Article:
Allegany-Limestone High/Middle School

Allegany-Limestone High/Middle School

ALLEGANY — The Allegany-Limestone Central School District has responded to ever-changing COVID-19 regulations for quarantining from the state Department of Education since Jan. 1.

The Centers for Disease Control and Prevention last week shortened the quarantine period from 10 days to five but urged people to continue to wear a mask around others for an additional five days.

With help from the Cattaraugus County Health Department, getting documentation of the number of days an individual needs to quarantine has been streamlined, Allegany-Limestone Superintendent Anthony Giannicchi told the Board of Education on Tuesday.

“You can return as long as you are not symptomatic,” the superintendent said. “Before you had to get a test” before returning. “Now you report it to the county — even an at-home test — and the county tells you how many days you will be out.”

Giannicchi said, “You want to do what is best for people.” In the past this has resulted in some students being out for a long period of time. “Safety comes first. We will do what we have to do. We’ve been doing it for almost two years.”

From the teaching perspective it is easier to deal with five days, however, Giannicchi said.

The district has a remote access option available for those students in quarantine as a close contact of someone testing positive for COVID-19. They can “sit in” on the class via a remote video link, but it is difficult to participate in group activities or assessments.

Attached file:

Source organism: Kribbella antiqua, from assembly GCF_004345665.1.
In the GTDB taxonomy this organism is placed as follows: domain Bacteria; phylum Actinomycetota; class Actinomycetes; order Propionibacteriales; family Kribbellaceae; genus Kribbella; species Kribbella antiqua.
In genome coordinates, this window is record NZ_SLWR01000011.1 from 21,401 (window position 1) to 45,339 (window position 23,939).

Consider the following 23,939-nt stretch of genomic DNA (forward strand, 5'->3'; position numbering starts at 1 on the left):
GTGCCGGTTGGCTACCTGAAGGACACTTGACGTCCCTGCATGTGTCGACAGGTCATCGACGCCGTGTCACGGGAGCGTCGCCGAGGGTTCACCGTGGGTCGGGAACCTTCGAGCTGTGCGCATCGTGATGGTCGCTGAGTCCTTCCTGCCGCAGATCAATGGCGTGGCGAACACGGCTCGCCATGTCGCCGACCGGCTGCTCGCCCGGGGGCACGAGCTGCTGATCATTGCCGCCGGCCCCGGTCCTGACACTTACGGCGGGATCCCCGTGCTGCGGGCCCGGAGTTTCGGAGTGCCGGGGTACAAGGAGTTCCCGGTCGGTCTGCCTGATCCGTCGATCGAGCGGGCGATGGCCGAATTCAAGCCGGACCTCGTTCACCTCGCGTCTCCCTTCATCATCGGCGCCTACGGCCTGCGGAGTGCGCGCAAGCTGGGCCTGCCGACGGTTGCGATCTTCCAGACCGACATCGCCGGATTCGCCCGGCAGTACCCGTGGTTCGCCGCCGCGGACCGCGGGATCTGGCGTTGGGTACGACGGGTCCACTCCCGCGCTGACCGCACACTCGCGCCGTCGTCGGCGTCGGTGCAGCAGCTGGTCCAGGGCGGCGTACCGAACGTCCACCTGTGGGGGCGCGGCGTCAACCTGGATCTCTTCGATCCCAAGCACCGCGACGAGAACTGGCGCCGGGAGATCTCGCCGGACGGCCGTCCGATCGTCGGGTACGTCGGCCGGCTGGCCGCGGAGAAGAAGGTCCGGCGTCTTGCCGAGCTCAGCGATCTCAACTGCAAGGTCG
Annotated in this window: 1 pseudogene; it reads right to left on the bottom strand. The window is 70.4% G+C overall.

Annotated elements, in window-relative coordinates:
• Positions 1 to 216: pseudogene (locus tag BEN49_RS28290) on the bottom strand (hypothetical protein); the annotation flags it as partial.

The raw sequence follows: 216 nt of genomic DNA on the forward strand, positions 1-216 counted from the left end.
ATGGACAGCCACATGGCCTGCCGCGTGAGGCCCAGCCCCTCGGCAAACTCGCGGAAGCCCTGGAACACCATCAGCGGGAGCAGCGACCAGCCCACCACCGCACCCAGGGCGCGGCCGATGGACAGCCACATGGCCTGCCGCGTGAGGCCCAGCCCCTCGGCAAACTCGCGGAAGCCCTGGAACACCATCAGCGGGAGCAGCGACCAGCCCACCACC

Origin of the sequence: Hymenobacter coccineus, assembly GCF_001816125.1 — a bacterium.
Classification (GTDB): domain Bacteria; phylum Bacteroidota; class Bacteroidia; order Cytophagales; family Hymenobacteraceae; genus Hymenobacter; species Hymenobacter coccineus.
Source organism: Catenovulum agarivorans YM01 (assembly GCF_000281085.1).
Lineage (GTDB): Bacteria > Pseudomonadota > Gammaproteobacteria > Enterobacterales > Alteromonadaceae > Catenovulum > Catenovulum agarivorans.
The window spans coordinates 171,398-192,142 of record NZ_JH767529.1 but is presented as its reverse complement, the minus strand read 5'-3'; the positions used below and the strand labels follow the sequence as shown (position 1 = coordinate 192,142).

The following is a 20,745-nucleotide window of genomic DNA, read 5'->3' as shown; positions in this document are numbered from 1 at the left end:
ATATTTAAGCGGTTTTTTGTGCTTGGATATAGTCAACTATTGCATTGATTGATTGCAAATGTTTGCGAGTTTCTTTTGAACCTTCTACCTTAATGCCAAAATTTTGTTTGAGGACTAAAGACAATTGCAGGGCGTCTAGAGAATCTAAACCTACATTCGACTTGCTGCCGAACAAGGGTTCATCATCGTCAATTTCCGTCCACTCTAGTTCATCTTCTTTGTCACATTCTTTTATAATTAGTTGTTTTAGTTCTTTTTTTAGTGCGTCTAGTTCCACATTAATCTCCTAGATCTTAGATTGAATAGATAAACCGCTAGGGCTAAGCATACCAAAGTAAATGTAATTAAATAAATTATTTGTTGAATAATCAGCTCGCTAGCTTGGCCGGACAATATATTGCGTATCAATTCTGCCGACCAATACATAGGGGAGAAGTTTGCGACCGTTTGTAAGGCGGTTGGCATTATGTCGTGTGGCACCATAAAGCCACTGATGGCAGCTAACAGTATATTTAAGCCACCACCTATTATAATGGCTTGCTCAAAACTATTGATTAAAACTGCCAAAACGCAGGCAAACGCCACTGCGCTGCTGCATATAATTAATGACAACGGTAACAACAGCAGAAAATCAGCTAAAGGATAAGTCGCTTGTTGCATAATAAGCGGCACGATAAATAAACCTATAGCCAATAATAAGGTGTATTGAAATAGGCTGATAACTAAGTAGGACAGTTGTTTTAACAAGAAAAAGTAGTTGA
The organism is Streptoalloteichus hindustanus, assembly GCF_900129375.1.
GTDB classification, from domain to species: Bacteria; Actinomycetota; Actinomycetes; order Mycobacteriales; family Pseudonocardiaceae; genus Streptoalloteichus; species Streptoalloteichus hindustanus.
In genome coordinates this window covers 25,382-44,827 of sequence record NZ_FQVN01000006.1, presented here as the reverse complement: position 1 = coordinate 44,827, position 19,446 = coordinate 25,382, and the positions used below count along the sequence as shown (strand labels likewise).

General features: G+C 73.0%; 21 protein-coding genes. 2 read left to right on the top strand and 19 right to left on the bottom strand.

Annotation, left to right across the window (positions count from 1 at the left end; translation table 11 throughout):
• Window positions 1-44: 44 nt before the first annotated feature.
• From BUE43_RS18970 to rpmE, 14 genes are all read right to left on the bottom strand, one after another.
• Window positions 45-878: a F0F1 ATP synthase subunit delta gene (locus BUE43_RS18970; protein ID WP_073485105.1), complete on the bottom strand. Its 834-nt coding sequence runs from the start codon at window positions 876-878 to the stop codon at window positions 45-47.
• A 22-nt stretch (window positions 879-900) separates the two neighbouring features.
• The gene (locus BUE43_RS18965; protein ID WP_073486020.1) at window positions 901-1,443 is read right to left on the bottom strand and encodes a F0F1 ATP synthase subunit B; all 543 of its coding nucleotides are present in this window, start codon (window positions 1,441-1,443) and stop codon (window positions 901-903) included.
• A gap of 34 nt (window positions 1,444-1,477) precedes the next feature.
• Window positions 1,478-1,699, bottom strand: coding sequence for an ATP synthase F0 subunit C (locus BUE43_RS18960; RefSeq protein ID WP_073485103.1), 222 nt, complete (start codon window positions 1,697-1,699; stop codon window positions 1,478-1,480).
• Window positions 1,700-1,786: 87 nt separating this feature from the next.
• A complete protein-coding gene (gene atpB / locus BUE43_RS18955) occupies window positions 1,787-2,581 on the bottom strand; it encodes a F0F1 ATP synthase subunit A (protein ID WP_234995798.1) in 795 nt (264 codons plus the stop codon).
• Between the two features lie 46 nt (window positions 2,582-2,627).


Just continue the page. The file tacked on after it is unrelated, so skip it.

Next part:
It’s a good system in the short-term and the five-day quarantine will make it easier, Giannicchi said. Assignments are downloaded onto the district’s scholastic portal and available to all.

Matt Volz, the student representative to the school board, told board members about his recent quarantine experience. Ten days of remote learning when most of the rest of the class is in the classroom is not easy, but allows students the ability to keep up with instruction, he said.

“I’ve got to credit the teaching staff for making this work,” Giannicchi said. “This is not in their wheelhouse.”

The superintendent said Matt indicated “he didn’t like he was left behind when he returned to school.”

(Contact reporter Rick Miller at Follow him on Twitter, @RMillerOTH)

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